By comparing the number of buy-to-sell transactions, we can see a sharp shift in Chief Justice Roberts’ trading behaviour. Specifically, the shift from heavily buying to more selling in 2020. Taking a closer look at his 2020 disclosure, it appears his portfolio had a huge sell-off in February 2020 when the market crashed due to the global pandemic. It will be interesting to see how his 2021 disclosure compares. Meanwhile, trades by Justices Gorsuch, Alito and Sotomayor have leaned more towards buying than selling in 2020.

Not only did Chief Justice Roberts and Justice Gorsuch trade the most by number of trades, but also by total value of those trades. Interestingly, along with being the poorest Supreme Court Justice, Brett Kavanaugh has not participated in the stock market at all.

Reporting gains

There is one thing that the judicial branch does better than Congress in their financial disclosures: filings are required to report the actual gains made (as a range).

Charting 2020 gains reveals Justice Breyer making huge gains from his Pearson plc ($PSO) investment. He also made generous bank on Raytheon Technologies spin-offs, Otis Worldwide Corp ($OTIS) and Carrier Global Corp ($CARR). Breyer and Alito picked up $OTIS and $CARR stocks from United Technologies Corp’s change to Raytheon ($RTX) in April of that year. Both stock traders fully sold off their holdings of both spin-offs shortly after receiving them. Justice Breyer reported having up to $100k invested in RTX in 2020.

The following chart shows all stock trades made in 2020 including Chief Justice Roberts’ many stock sales in different industries (reported to have under $1K in gains).

A history of conflict

As stated previously, federal judges have sat on proceedings where they have had a financial conflict on interest. There have been several cases of this happening on the SCOTUS.

Chief Justice John G. Roberts

In 2015, Chief Justice Roberts participated in a deposition involving Texas Instruments while owning stocks in the company. He should have recused himself.

This wasn’t the first time Roberts participated in cases where he was in financial conflict. Prior to joining the high court, Roberts’ participated in proceedings where Microsoft was involved while holding its stock (2005).

Interestingly, on February 14, 2020 – one week before the stock market crashed – Roberts sold up to $1M in stocks and $300K in mutual funds. His only transaction before this sell off was loading up on treasuries ($FTIXX) on January 27, 2020. These two moves taken together seem unusual, however it isn’t abnormal for folks near retirement to de-risk their retirement investments.

Justice Stephen G. Breyer (retired)

In 2015, Justice Breyer participated in a case involving Johnson Controls Inc. subsidiary company, while his wife owned the company’s stock. The Breyer family sold off 750 shares from parent company Johnson one day after the justice had already heard oral arguments and after news broke.

Justice Samuel Alito

In 2009, Justice Alito participated in a broadcasting case involving ABC. His family owned Walt Disney stocks at the time. Disney owns ABC.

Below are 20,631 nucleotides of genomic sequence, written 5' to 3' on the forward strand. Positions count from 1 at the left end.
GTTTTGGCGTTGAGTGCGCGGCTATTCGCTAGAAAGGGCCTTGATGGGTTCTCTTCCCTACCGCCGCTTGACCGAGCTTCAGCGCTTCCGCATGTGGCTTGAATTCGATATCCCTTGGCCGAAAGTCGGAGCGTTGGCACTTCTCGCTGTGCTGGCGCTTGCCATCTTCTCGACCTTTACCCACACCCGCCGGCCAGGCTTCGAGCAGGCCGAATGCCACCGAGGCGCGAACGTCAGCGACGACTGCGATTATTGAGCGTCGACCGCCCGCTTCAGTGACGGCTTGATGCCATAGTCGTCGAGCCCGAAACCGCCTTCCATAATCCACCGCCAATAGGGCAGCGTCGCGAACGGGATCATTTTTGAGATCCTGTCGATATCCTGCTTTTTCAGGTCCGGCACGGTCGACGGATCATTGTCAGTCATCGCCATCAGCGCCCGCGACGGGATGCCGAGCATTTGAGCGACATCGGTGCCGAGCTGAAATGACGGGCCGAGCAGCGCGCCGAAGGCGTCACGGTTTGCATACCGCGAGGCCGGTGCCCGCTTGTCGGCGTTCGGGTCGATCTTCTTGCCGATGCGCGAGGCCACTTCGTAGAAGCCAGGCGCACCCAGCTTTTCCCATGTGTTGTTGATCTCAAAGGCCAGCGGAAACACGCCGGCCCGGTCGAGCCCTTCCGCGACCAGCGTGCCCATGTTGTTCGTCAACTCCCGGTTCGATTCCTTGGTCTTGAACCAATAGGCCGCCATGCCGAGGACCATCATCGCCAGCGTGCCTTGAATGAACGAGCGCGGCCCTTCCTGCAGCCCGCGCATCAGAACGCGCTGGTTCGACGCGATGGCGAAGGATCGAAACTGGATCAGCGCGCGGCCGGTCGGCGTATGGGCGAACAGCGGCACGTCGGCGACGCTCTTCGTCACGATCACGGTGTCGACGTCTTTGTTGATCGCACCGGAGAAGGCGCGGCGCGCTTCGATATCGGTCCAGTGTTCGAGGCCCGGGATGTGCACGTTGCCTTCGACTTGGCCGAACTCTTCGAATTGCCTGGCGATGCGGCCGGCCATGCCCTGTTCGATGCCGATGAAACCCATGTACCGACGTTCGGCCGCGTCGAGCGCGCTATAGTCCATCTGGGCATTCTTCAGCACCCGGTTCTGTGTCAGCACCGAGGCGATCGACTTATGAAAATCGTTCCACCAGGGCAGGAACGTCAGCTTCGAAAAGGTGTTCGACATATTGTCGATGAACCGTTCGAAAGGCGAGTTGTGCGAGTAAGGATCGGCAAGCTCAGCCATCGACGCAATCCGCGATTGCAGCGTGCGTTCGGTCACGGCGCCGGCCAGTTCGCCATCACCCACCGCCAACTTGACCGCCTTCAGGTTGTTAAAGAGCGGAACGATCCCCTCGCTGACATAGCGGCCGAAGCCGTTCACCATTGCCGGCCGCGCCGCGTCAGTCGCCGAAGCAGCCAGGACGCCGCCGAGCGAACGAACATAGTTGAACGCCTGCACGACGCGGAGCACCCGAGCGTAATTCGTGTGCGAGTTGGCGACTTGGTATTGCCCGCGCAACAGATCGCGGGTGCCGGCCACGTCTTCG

More recently, Alito was with the conservative majority 5-4 against President Biden’s COVID vaccination and testing mandates in Biden v. Missouri (2022). The ruling means that the HHS cannot enforce vaccine-or-test requirements on private businesses that participate in Medicare and Medicaid. As of 2020, Alito was holding several pharmaceutical company stocks that have profited from the pandemic including: 3M, Abbvie, Abbott Labs, Becton Dickinson and Johnson & Johnson. Unfortunately, we won’t know whether he has divested from these companies in 2022 until 2023.

Public opinion of SCOTUS is bad and getting worse

All eyes are on SCOTUS this summer as it levels monumental decisions that will affect American society as we know it. It seems with the unprecedented leak, SCOTUS public relations will need to do serious work to build trust and rapport with the public as a trustworthy institution.

Reports from earlier this year have noted that the public’s opinion of SCOTUS was negative. Chief Justice Roberts noted in SCOTUS’s 2021 Year-End Report that revamping financial disclosures was a top priority for them. As noted earlier, they’ve started to make changes, but they don’t go far enough. More stringent financial disclosure requirements, such as banning stock trading and implementing blind trusts which have been proposed by Congress, are a likely discussion, and should be considered if deemed appropriate.

All three branches of government should strive to be as conflict-free and trustworthy as possible. The public deserves it. Those in power should be making decisions that benefit all of society, and not their personal financial portfolios.

The ball is in SCOTUS’s court and here at Unusual Whales, we are excited to see how they will increase transparency and accountability. Follow along with us on Discord or Twitter!

Feel free to dig into SCOTUS 2019-2020 financial disclosures that we’ve scraped at